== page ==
On this day in Tudor history, 1st April 1578, English physician William Harvey, was born in Folkestone, Kent. Harvey has gone down in history as being the man who discovered the circulation of blood, and he was also physician extraordinary to King James I and King Charles I.
How did Harvey work out that the heart pumped the blood around the body and how was his challenge of Galen’s work received?
Find out more about William Harvey’s work, and also his role in the pardoning of women accused of witchcraft, in today’s talk.
Thomas Hood, the mathematician and physician, was baptised on this day in history, 23rd June 1556, at St Leonard Eastcheap. It was usual for children to be baptised within a few days of birth so he was also born in June 1556. His father was merchant taylor Thomas Hood.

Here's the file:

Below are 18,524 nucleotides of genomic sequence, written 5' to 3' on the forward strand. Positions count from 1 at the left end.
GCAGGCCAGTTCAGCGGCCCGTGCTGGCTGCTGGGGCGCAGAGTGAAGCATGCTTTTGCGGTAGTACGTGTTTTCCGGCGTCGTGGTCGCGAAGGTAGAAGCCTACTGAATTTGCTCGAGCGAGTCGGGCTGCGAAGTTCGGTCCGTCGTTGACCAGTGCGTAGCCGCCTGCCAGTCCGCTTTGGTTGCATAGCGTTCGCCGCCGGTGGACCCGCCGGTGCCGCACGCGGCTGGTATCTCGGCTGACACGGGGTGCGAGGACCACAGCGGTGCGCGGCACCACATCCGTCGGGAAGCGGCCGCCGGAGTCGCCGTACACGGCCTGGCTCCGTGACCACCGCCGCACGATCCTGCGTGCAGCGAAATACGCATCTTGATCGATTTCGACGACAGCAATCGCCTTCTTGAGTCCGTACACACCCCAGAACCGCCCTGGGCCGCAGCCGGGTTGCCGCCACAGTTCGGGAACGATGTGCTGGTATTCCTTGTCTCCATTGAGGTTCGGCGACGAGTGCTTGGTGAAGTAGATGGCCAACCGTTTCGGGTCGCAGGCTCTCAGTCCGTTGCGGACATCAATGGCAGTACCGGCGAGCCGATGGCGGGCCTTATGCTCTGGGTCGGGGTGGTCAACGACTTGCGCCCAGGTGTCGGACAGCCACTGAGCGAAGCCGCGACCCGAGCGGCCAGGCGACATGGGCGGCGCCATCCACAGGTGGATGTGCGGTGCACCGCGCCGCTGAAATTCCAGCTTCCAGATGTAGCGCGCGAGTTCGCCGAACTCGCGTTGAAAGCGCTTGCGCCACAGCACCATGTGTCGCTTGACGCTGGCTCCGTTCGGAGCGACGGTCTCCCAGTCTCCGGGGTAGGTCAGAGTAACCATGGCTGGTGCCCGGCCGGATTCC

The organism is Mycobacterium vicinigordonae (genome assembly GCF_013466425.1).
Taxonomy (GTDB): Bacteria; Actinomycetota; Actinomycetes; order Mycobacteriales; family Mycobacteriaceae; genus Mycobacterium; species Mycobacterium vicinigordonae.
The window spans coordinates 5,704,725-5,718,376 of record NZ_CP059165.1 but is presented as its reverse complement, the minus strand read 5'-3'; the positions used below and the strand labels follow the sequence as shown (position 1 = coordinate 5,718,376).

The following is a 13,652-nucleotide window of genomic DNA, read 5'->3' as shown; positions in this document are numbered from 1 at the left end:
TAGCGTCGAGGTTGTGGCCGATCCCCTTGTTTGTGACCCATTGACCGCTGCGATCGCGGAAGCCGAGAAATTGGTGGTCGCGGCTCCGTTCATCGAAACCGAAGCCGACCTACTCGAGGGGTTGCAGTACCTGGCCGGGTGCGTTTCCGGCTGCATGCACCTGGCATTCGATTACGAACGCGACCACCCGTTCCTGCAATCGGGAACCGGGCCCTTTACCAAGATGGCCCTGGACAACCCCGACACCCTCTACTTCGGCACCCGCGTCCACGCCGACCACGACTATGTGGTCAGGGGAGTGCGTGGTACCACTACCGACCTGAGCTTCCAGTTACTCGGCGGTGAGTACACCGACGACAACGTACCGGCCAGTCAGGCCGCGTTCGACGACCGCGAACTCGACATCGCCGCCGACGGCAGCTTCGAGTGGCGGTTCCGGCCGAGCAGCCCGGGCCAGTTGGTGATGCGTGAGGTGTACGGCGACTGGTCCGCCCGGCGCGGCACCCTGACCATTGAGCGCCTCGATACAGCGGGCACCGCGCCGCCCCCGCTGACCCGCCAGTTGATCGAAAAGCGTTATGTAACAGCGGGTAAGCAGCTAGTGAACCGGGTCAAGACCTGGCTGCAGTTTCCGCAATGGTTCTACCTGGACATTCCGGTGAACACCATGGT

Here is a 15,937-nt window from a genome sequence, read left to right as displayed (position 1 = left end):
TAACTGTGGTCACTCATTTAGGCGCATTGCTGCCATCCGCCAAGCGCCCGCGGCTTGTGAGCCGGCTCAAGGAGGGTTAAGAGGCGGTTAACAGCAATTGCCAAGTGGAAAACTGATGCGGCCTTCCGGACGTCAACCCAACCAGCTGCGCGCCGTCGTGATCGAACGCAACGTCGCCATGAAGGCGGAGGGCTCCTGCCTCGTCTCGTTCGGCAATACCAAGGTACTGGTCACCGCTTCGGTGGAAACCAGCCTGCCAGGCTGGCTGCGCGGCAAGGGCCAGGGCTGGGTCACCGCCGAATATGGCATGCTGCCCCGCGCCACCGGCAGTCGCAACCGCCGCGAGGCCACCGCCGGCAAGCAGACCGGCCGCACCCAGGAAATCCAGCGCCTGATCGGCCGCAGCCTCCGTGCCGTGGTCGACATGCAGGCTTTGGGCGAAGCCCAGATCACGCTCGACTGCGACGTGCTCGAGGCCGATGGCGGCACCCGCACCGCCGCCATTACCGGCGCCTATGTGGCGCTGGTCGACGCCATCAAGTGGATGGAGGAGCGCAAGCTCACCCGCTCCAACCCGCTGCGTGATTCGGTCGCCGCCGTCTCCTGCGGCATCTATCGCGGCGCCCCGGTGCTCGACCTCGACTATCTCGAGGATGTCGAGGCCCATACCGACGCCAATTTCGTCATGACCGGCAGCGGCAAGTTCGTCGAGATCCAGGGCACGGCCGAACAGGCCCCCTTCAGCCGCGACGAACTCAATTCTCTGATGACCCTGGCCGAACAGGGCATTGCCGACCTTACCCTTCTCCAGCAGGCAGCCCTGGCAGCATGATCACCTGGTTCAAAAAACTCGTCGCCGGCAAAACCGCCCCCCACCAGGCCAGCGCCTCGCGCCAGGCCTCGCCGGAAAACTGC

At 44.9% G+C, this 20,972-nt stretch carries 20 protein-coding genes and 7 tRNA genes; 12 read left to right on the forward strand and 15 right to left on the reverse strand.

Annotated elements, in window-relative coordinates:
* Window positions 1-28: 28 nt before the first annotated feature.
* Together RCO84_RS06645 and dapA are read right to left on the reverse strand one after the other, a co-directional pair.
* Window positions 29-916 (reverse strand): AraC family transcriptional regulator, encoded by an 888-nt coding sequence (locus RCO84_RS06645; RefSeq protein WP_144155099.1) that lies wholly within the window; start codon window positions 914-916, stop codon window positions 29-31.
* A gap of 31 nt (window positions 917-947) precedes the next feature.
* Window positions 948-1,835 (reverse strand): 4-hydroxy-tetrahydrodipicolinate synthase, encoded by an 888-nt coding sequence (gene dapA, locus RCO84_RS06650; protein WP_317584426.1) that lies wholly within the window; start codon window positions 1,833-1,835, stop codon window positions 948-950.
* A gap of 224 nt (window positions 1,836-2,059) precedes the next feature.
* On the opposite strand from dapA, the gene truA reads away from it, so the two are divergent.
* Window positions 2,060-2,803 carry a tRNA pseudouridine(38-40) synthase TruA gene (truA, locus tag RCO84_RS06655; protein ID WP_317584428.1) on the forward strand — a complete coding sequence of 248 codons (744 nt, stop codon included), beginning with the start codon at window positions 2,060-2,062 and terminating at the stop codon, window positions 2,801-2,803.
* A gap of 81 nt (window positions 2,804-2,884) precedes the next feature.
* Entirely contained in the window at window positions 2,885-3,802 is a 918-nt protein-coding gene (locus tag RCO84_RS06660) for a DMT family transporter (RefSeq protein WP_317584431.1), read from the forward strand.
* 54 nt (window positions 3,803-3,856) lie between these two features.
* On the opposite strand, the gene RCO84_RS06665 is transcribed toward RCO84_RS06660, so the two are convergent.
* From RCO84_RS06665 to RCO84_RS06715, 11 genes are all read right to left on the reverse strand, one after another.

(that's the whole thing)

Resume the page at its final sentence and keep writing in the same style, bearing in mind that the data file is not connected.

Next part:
Hood was educated at the Merchant Taylor’s School and then Trinity College, Cambridge, gaining his BA in c.1578 and his MA in 1581. In 1585, he was granted a licence to practise medicine by Cambridge University. In late 1588, he became Mathematical Lecturer to the City of London and he lectured on the subject until 1592. His biographer, H.K. Higton, writes of how “In the aftermath of the Spanish armada of 1588, concern for a greater knowledge of the mathematical sciences among military officers and naval commanders was voiced by members of the privy council” and that was the reason Hood was employed to lecture on mathematics.